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    shaun frankson

shaun frankson: responsible consumers will change the world

Every single minute of every single day, one fully packed garbage truck’s worth of plastic (around 34,000 pounds) is dumped into our oceans. That’s 1,440 garbage trucks each day, killing millions of animals each year, and devastating quality of life for residents of vulnerable areas including parts of Peru, the Philippines, and Haiti. Poverty and plastic waste have gone hand in hand for a long time – me Convention Stockholm alum Shaun Frankson asks that conscious consumers put an end to both.

Along with his co-founder David Katz, Shaun started Plastic Bank: ‘A social enterprise that turns plastic waste into currency’. Through Plastic Bank, people in underserved regions of the world —- places where it’s not always safe to carry cash but residents don’t make enough money to qualify for bank accounts — can make a real, dignified living for themselves and their families by collecting and recycling plastic that would otherwise be “disposed of” in our oceans. Since Plastic Bank was established in 2013, it has been the subject of over 300 media features and received over one million social media likes… Which is impressive, surely, but also more meaningful than you might realize. When Plastic Bank asks for a Facebook “like”, it’s not just marketing. They’re asking for your vote for ‘Social Plastic ®’, or corporate commodification of plastic waste. If big (and well-funded) companies buy Social Plastic ®, they fund oceanic cleanup and lift people out of poverty. And the more these companies invest, the more this plastic currency is worth.

Stocksy/Jelena Jojic Tomic

what does it mean to vote with your dollar?

What this ultimately represents is a power shift. In a world where corporations supply products to meet consumer demand, consumers ultimately have the power… and responsible consumers make sure to use that power wisely. As it turns out, when millions of people ‘vote’ for Social Plastic ® with a Facebook like, and thousands of people tweet at big companies directly, requesting that they participate in Plastic Bank’s program… These companies sit up and pay attention. So if consumers only buy from companies that make a positive social impact, every company will start to prioritize making a positive social impact. That’s just good business.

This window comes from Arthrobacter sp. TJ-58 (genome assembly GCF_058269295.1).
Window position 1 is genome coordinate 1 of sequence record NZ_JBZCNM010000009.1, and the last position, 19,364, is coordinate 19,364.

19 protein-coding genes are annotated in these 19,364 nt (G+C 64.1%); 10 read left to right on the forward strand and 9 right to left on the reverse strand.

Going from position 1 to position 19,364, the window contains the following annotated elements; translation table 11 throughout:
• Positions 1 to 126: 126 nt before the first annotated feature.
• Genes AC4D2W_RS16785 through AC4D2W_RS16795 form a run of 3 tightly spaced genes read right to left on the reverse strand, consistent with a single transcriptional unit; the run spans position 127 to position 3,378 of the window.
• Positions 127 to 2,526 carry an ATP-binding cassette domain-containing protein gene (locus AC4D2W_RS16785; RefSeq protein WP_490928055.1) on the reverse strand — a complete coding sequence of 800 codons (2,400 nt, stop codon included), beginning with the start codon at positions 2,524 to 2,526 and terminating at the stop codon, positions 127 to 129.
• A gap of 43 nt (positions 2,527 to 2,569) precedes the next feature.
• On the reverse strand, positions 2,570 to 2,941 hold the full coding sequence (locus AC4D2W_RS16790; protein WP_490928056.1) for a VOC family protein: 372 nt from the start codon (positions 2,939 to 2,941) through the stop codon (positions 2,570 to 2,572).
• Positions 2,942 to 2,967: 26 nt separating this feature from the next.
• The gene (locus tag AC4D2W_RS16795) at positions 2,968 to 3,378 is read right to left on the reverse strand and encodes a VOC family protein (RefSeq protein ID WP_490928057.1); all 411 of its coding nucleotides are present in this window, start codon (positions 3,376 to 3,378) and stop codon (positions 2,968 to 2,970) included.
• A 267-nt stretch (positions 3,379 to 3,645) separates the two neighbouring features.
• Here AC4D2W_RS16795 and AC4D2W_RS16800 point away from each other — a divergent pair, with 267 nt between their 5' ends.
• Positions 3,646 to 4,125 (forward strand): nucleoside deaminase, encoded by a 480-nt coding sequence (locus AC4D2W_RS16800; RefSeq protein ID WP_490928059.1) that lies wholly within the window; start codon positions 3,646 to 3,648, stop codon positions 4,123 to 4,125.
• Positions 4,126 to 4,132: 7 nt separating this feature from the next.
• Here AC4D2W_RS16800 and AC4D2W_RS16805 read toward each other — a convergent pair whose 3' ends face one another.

One such massively powerful corporate partner is IBM. IBM saw the opportunity to make an impact and make their customers happy, and now they’re developing blockchain technologies to help Plastic Bank achieve their vision; which, by the way, is to gather one billion people to monetize plastic waste. Individuals can contribute directly, too. You can ‘go plastic neutral’ by giving $44.00 USD per year. (The math: Your offset is priced at $0.52 per kg. The average person uses 84 kg of plastic — a staggering 4,200 plastic bottles — per year. $0.52 x 84 = $44.00.) That’s $44.00 annually to remove 4,200 plastic bottles from the ocean while providing income to people in need.

Again, $44.00 doesn’t sound like so much when we’re talking about the trillions of dollars needed to rid the ocean of plastic and end poverty. But if you start by voting with the dollars in your bank account, and then demand support from the companies you patronize, things start to add up. You may be just one person, but you’re more powerful than you realize.

Stocksy/Marilar Irastorza

a tipping point

And why is the mission to gather one billion people? Shaun and David know they’re not going to get everyone on the planet to vote for Social Plastic ® with their dollars. But if they can get one billion people, they have a tipping point: Supporting Plastic Bank, then, won’t be a fringe thing or a millennial thing, it will just be the right thing. And for the most part, if they’re able, humans really do want to do the right thing.

It’s becoming easier to do the right thing, too. With crowdfunding networks, petition sites like change.org, and community driven companies like Plastic Bank doing the work of community organizing, we have become empowered to empower others with a click, a tweet, or a small donation. Cleaning the ocean and ending poverty… Those are two massive endeavors. But as we all become more responsible consumers — as we come to learn our options, use our voices, and step into our power — a cleaner, safer, more just future becomes possible.

Watch Shaun’s full talk here and join the movement on Facebook (all it takes is a ‘like’).

Disclaimer: The views of me Convention speakers do not necessarily reflect the opinions of either Mercedes-Benz and/or SXSW.